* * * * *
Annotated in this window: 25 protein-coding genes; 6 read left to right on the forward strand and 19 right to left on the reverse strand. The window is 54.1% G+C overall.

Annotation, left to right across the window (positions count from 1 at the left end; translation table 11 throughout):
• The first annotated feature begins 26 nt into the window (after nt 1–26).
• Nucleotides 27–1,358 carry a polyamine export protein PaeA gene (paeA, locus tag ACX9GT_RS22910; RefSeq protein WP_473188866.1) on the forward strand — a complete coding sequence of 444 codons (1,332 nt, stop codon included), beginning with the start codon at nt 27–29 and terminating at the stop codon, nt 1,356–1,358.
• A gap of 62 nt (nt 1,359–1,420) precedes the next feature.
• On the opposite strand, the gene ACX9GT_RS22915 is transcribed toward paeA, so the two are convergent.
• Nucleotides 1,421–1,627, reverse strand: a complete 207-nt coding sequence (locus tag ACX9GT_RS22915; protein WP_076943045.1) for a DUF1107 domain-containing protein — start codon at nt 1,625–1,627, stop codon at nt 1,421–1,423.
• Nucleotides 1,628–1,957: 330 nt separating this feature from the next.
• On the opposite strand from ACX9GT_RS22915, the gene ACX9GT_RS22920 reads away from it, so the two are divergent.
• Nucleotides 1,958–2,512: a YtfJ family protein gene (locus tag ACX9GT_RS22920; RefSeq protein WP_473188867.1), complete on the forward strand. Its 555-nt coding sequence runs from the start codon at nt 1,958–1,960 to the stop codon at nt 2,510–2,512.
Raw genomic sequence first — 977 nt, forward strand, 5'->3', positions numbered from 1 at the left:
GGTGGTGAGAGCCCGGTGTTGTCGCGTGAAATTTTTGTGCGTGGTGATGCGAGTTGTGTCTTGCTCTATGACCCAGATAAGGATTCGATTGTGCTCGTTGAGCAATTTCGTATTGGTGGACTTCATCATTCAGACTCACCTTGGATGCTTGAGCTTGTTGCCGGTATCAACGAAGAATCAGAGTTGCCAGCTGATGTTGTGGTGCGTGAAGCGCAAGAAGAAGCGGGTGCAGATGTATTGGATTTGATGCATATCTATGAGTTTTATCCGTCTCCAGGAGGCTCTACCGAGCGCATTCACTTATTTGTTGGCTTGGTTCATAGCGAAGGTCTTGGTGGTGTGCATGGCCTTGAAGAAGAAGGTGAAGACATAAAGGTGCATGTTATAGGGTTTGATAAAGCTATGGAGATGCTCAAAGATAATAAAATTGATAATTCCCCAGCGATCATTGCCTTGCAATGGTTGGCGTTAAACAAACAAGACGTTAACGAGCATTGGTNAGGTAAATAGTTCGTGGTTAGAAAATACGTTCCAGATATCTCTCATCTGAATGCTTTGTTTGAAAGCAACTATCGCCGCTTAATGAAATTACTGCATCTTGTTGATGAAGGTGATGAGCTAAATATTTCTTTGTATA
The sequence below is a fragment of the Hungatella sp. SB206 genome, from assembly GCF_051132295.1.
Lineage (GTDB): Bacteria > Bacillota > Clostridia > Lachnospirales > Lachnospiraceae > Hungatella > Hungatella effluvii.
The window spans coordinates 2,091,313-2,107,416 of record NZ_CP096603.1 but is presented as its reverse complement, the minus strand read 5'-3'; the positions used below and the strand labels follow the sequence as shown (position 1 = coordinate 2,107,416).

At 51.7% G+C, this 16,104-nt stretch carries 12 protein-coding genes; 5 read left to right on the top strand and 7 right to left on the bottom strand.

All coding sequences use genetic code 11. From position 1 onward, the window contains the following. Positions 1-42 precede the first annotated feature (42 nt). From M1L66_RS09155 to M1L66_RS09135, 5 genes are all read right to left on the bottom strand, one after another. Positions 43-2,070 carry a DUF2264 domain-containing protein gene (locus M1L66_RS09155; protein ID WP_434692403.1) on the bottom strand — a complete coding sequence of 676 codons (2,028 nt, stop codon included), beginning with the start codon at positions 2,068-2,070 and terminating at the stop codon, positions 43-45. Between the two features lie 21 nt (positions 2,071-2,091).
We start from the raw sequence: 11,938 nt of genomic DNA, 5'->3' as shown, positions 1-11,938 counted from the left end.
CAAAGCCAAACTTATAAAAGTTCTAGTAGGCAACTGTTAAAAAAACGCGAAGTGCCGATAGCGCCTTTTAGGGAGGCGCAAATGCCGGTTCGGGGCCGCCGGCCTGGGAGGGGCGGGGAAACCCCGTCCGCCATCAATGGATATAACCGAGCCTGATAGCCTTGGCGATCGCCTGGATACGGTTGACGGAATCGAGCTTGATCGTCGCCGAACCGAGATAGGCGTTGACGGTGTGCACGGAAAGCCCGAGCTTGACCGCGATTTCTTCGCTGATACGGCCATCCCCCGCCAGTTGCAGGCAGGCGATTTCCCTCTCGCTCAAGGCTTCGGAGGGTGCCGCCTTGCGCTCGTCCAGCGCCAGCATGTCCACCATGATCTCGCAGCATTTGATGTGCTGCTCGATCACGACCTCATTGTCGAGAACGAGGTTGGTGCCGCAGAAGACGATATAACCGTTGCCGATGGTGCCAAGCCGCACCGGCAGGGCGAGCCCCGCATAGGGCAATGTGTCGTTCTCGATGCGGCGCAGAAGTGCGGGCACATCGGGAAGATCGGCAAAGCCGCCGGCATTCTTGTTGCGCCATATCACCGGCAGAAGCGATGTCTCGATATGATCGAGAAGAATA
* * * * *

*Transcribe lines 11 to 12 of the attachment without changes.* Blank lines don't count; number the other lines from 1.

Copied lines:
Raw genomic sequence first — 977 nt, forward strand, 5'->3', positions numbered from 1 at the left:
GGTGGTGAGAGCCCGGTGTTGTCGCGTGAAATTTTTGTGCGTGGTGATGCGAGTTGTGTCTTGCTCTATGACCCAGATAAGGATTCGATTGTGCTCGTTGAGCAATTTCGTATTGGTGGACTTCATCATTCAGACTCACCTTGGATGCTTGAGCTTGTTGCCGGTATCAACGAAGAATCAGAGTTGCCAGCTGATGTTGTGGTGCGTGAAGCGCAAGAAGAAGCGGGTGCAGATGTATTGGATTTGATGCATATCTATGAGTTTTATCCGTCTCCAGGAGGCTCTACCGAGCGCATTCACTTATTTGTTGGCTTGGTTCATAGCGAAGGTCTTGGTGGTGTGCATGGCCTTGAAGAAGAAGGTGAAGACATAAAGGTGCATGTTATAGGGTTTGATAAAGCTATGGAGATGCTCAAAGATAATAAAATTGATAATTCCCCAGCGATCATTGCCTTGCAATGGTTGGCGTTAAACAAACAAGACGTTAACGAGCATTGGTNAGGTAAATAGTTCGTGGTTAGAAAATACGTTCCAGATATCTCTCATCTGAATGCTTTGTTTGAAAGCAACTATCGCCGCTTAATGAAATTACTGCATCTTGTTGATGAAGGTGATGAGCTAAATATTTCTTTGTATA